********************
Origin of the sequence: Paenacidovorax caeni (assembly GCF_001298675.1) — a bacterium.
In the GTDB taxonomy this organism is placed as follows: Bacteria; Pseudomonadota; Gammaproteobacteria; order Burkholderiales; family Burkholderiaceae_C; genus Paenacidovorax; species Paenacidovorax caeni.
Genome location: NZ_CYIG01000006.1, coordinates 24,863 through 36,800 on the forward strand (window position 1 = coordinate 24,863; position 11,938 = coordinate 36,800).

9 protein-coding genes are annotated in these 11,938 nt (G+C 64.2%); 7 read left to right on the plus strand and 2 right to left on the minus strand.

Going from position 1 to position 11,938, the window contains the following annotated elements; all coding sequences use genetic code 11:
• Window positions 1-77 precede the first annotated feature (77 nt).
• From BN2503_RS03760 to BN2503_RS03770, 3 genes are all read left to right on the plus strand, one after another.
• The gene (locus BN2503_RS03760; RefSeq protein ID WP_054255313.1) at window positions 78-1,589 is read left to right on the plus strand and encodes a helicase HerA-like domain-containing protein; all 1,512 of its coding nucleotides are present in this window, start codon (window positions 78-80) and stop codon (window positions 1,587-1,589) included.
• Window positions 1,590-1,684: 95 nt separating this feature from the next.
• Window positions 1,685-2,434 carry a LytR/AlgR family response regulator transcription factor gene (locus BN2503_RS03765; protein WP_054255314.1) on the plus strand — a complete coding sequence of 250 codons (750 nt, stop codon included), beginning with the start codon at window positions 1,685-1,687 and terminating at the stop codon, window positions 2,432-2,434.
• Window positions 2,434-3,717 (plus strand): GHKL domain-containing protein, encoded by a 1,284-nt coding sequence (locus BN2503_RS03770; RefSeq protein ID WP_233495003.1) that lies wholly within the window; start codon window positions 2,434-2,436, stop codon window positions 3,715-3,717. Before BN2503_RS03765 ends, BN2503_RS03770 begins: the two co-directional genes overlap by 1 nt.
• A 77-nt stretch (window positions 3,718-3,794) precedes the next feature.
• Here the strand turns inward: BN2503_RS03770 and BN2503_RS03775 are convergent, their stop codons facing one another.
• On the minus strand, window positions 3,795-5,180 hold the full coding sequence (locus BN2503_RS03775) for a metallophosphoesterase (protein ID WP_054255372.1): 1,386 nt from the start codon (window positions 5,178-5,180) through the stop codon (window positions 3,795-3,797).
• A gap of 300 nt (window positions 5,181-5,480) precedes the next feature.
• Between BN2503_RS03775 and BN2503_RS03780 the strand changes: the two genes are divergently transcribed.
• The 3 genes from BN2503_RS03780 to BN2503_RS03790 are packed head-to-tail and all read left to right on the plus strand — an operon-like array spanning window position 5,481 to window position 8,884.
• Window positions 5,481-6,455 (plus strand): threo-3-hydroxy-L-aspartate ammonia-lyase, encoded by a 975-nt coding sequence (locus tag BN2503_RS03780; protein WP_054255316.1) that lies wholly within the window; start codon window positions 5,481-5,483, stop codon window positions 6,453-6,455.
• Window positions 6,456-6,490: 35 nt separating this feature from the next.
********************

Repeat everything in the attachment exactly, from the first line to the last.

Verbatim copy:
Origin of the sequence: Paenacidovorax caeni (assembly GCF_001298675.1) — a bacterium.
In the GTDB taxonomy this organism is placed as follows: Bacteria; Pseudomonadota; Gammaproteobacteria; order Burkholderiales; family Burkholderiaceae_C; genus Paenacidovorax; species Paenacidovorax caeni.
Genome location: NZ_CYIG01000006.1, coordinates 24,863 through 36,800 on the forward strand (window position 1 = coordinate 24,863; position 11,938 = coordinate 36,800).

9 protein-coding genes are annotated in these 11,938 nt (G+C 64.2%); 7 read left to right on the plus strand and 2 right to left on the minus strand.

Going from position 1 to position 11,938, the window contains the following annotated elements; all coding sequences use genetic code 11:
• Window positions 1-77 precede the first annotated feature (77 nt).
• From BN2503_RS03760 to BN2503_RS03770, 3 genes are all read left to right on the plus strand, one after another.
• The gene (locus BN2503_RS03760; RefSeq protein ID WP_054255313.1) at window positions 78-1,589 is read left to right on the plus strand and encodes a helicase HerA-like domain-containing protein; all 1,512 of its coding nucleotides are present in this window, start codon (window positions 78-80) and stop codon (window positions 1,587-1,589) included.
• Window positions 1,590-1,684: 95 nt separating this feature from the next.
• Window positions 1,685-2,434 carry a LytR/AlgR family response regulator transcription factor gene (locus BN2503_RS03765; protein WP_054255314.1) on the plus strand — a complete coding sequence of 250 codons (750 nt, stop codon included), beginning with the start codon at window positions 1,685-1,687 and terminating at the stop codon, window positions 2,432-2,434.
• Window positions 2,434-3,717 (plus strand): GHKL domain-containing protein, encoded by a 1,284-nt coding sequence (locus BN2503_RS03770; RefSeq protein ID WP_233495003.1) that lies wholly within the window; start codon window positions 2,434-2,436, stop codon window positions 3,715-3,717. Before BN2503_RS03765 ends, BN2503_RS03770 begins: the two co-directional genes overlap by 1 nt.
• A 77-nt stretch (window positions 3,718-3,794) precedes the next feature.
• Here the strand turns inward: BN2503_RS03770 and BN2503_RS03775 are convergent, their stop codons facing one another.
• On the minus strand, window positions 3,795-5,180 hold the full coding sequence (locus BN2503_RS03775) for a metallophosphoesterase (protein ID WP_054255372.1): 1,386 nt from the start codon (window positions 5,178-5,180) through the stop codon (window positions 3,795-3,797).
• A gap of 300 nt (window positions 5,181-5,480) precedes the next feature.
• Between BN2503_RS03775 and BN2503_RS03780 the strand changes: the two genes are divergently transcribed.
• The 3 genes from BN2503_RS03780 to BN2503_RS03790 are packed head-to-tail and all read left to right on the plus strand — an operon-like array spanning window position 5,481 to window position 8,884.
• Window positions 5,481-6,455 (plus strand): threo-3-hydroxy-L-aspartate ammonia-lyase, encoded by a 975-nt coding sequence (locus tag BN2503_RS03780; protein WP_054255316.1) that lies wholly within the window; start codon window positions 5,481-5,483, stop codon window positions 6,453-6,455.
• Window positions 6,456-6,490: 35 nt separating this feature from the next.